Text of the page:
Pantsuit Nation Group Creator Tries to Profit from Private Posts

December 27, 2016

The Baltimore Sun

Every day, we share our thoughts, creations, photographs and opinions freely via Twitter, Facebook, Instagram and other social media. But few of us have gone through the arduous task of reading the terms of service that govern how the social media platform uses our content, and fewer still know how other users might profit from our content.

The case of the "Pantsuit Nation" book deal is one individuals and companies alike can learn from.

In late October, a private Facebook group titled Pantsuit Nation sprung up as a means of rallying for and celebrating the accomplishments of Hillary Clinton as the Democratic nominee for president of the United States, and later commiserating over her loss.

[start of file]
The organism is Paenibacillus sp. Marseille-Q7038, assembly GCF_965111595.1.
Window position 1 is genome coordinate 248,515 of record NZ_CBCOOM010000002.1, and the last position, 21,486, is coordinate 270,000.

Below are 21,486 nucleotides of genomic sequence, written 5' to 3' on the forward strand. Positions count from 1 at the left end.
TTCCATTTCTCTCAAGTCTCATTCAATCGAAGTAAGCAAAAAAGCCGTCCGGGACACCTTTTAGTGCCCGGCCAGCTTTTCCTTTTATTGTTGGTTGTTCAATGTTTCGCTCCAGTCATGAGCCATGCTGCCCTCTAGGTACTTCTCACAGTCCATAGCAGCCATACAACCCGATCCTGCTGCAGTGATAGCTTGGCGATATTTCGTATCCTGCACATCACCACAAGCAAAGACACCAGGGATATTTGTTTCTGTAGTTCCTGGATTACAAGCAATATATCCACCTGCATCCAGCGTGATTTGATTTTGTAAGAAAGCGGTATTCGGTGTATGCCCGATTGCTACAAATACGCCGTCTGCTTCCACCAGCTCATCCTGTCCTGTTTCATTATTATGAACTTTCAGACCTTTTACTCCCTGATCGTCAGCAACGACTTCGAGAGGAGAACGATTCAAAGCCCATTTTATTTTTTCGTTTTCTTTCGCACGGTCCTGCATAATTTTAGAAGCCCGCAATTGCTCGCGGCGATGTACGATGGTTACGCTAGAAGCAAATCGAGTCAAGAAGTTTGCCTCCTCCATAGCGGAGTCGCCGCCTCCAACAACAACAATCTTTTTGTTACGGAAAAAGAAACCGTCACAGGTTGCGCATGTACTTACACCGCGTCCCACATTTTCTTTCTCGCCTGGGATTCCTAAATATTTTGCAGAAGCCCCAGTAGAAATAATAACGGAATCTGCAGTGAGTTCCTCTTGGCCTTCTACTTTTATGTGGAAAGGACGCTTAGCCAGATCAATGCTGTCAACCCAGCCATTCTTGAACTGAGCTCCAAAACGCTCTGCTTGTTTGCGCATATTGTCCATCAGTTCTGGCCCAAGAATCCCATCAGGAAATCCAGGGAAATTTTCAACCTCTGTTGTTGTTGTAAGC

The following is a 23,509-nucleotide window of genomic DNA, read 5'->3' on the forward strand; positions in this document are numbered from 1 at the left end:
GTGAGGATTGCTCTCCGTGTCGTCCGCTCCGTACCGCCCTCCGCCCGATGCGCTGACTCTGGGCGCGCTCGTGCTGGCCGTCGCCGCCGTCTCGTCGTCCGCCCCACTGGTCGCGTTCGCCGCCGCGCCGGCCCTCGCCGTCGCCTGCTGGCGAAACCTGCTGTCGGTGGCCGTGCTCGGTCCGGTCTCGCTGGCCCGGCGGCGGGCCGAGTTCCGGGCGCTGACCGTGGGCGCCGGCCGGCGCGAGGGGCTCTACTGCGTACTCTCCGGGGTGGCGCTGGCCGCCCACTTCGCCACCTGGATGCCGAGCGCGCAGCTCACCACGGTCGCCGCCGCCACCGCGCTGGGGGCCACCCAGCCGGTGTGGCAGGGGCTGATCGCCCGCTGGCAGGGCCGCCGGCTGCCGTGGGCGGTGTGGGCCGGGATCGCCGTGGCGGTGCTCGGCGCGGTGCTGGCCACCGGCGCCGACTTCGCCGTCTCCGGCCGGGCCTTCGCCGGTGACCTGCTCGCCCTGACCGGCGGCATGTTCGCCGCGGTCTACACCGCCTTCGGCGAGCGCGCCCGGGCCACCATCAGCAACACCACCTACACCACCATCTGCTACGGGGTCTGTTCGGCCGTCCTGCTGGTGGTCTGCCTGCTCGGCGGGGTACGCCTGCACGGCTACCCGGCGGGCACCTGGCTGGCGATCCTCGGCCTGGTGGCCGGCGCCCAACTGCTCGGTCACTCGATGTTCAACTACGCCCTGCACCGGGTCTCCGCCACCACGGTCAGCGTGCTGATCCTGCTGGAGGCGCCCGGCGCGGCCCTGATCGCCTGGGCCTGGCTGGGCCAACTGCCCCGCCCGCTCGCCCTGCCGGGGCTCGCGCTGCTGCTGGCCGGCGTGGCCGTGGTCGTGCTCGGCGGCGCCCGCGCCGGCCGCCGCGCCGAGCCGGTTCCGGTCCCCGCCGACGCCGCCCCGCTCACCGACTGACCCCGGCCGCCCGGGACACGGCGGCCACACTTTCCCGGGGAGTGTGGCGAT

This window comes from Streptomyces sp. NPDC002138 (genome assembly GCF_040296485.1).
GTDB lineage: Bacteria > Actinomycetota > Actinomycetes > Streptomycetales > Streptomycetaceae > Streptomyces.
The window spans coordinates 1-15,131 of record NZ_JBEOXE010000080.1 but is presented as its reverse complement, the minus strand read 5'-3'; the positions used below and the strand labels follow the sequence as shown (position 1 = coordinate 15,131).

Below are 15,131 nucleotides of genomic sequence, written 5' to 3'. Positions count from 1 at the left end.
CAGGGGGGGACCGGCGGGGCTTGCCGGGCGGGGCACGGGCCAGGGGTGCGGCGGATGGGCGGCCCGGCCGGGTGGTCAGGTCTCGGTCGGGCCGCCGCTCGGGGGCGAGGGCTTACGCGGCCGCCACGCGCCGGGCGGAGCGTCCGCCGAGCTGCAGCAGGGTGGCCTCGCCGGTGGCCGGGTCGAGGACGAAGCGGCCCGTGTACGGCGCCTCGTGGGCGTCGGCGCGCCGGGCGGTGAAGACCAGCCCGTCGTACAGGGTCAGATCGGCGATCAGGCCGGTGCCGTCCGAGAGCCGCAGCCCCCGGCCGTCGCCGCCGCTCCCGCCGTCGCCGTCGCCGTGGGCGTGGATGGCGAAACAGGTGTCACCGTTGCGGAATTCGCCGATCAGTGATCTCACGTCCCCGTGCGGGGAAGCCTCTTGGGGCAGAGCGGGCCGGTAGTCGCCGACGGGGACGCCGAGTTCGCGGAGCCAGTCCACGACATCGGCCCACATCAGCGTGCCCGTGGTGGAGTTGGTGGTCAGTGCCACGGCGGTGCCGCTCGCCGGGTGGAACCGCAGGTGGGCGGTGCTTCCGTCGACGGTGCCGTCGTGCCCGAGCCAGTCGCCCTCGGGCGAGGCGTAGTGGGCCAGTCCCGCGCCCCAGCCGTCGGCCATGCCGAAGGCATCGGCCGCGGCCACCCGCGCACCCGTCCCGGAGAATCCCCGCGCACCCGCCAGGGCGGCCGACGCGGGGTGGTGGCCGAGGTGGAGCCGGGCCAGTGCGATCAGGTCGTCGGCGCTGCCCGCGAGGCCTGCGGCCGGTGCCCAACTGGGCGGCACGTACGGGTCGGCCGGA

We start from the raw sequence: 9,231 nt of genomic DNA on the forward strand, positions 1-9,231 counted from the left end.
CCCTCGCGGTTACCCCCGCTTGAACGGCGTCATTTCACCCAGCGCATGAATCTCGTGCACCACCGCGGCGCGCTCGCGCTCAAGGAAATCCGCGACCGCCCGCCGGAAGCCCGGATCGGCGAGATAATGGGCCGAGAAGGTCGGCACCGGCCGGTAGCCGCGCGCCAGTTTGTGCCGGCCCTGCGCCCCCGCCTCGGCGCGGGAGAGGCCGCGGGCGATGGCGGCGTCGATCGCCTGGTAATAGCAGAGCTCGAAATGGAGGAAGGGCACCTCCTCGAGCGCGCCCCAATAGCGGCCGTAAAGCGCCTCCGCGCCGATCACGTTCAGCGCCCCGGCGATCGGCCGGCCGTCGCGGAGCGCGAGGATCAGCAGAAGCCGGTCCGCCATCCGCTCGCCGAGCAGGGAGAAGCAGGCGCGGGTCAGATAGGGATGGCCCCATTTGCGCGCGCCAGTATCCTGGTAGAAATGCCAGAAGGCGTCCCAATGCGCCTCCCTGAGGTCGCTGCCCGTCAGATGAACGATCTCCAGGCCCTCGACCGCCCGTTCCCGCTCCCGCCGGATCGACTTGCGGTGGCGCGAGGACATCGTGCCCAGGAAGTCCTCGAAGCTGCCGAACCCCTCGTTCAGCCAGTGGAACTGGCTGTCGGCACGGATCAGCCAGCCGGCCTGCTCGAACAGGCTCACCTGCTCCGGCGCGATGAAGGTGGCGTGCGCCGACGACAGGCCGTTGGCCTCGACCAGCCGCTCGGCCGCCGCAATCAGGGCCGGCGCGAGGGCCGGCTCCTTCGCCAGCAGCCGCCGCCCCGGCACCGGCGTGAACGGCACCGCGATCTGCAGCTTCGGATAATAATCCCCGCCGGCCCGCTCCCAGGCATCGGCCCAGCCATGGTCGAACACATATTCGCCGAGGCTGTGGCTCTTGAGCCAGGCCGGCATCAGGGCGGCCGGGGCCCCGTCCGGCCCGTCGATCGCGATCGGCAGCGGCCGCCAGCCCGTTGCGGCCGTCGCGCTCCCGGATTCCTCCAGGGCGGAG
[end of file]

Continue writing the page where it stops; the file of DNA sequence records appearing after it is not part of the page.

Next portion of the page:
In order to gain access to the group, a current member had to add you to the secret club. By Election Day, Pantsuit Nation was thriving with a constant flow of honest, open and often raw posts being shared by Facebook users from all over the country.

On Dec. 19th, the Pantsuit Nation group founder, Libby Chamberlain, announced to the group that she had a book deal to take the stories posted in the private group and share them with the world. Ms. Chamberlain explained she would be seeking permission from those users who contributed exceptional posts and asked others to submit those posts they wanted considered for publication in the book.

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“Pantsuit Nation Group Creator Tries to Profit from Private Posts,” by Gabriella E. Ziccarelli was published in The Baltimore Sun on December 27, 2016. Reprinted with permission.